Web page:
Why do bookstores shy away from self-published titles? Because the book has not gone through the same editing and redraft process as a traditionally published book.

How many times would you rewrite your book, clean it, and polish it, if you had a chance to be published by Random House? The answer is probably at least a dozen times. You would make sure that your manuscript is perfect, because you will only get one shot.

Now let me ask you this: How many times does a self-published author rewrite their book? The answer is less that five times on average.

Here is an example of what my novels go through, before they are printed:

1. Write the book.

2. Go over the book with my dictionary, thesaurus, and “The Describer’s Dictionary.” 

3. Read book over again, look for smooth flow, mistakes in plot, needless sentences, quick chapters, and clearness of story.

4. Read book out loud. Any places I stutter, should be changed to run smoother.

5. Let my wife read my book and make notes. 

6. Fix manuscript, based on my wife’s notes.

7. Have my manager read the book and make notes.

8. Fix manuscript, based on my manager’s notes.

9. Have at least one author read book and make notes.

10. Fix manuscript, based on the author’s notes.

11. Grammar editor to go over book.

12. Verify all grammar editor’s changes.

13. Read book within a 48 hour period to make sure it has an amazing fast pace and the reader will move from one page to the next. Make minor changes on the way.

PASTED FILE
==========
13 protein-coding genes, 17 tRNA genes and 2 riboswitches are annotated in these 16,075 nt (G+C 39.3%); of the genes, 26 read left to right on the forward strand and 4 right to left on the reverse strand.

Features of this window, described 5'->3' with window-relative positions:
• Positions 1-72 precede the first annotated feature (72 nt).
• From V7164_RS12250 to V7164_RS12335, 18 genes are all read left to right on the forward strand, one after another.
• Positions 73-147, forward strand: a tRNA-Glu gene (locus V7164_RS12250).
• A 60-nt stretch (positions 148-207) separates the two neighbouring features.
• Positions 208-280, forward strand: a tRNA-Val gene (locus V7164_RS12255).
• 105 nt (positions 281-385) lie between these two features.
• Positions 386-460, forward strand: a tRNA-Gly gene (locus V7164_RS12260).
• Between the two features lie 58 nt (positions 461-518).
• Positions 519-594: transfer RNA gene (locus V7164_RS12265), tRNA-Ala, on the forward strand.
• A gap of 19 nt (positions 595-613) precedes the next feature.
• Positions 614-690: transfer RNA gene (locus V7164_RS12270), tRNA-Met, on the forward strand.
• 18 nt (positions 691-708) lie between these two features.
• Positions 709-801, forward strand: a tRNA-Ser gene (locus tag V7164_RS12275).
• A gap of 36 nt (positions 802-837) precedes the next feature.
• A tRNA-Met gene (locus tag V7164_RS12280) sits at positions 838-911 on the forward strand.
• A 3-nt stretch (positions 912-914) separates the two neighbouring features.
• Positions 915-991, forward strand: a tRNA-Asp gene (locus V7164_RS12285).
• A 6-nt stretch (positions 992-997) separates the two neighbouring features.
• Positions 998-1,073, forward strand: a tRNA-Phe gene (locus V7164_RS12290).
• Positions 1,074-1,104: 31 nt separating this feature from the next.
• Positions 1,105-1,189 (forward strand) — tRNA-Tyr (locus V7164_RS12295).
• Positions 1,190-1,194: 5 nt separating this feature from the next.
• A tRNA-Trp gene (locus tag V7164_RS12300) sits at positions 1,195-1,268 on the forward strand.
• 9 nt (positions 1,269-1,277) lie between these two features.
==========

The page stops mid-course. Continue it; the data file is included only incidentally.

14. Send to manager for print. Have team do a quick look over.

15. Read entire book in PDF form that is sent to me by my manager. Changes should be minor or none at all. I’ll also look at the graphics to make sure they flow with the book.

16. Book is printed and I’m sent a proof. Read proof. (Should not be anymore changes.) 

17. Book is mass-produced and now my readers can enjoy!

During this long process, while waiting for the feedback from various people, I am writing my next book and getting that manuscript through the system. That way, I can write two novels a year, along with one or two non-fiction books, and one children or tween book. By the time my original book is finished, I’ve already written several more that are going through the redraft process.

Here is a great quote by Andre Jute, “Good novels are not written, they are rewritten. GREAT novels are diamonds mined from layers of rewrites.”

The popularity of your book will depend on how many times it goes through a redraft. You will get one shot for the world to read your book…make it count.

Ron Knight

Author of “2-10”

Novelist, Reader, Co-Founder of UP Authors

Manager: Melissa Link


Ron Knight

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  1. That’s only part of the reason–and while important, isn’t the REAL reason. The biggest reason they won’t put the money in on a self- or subsidy published book is because of the “no return” policy held by the presses. Bookstores don’t give a crap what’s between the pages–they only care if they can sell the product. And if they can’t, can they return it and get their money back.

    Subsidy presses like XLibris, iUniverse, etc have a no return policy. They’re not the only ones–Print on Demand is largely a “no return” issue because they are just that, printed on demand. If a book can’t be returned, they won’t buy it. They don’t want to get stuck with inventory that isn’t going to go anywhere.

  2. J.W., great point on the “No return policy” for bookstores, concerning self-publishing. Another reason why self-publishing is limited. That’s why bookstores care about traditional authors. Why? Because they know what’s “inside” the book has been polished and ready to sell.

  3. Martini Harkert says:

    this is an amazingly helpful post and i too go through several steps but i have saved your page as a useful reference thank you

  4. I shouldn’t be surprizing so hard at that.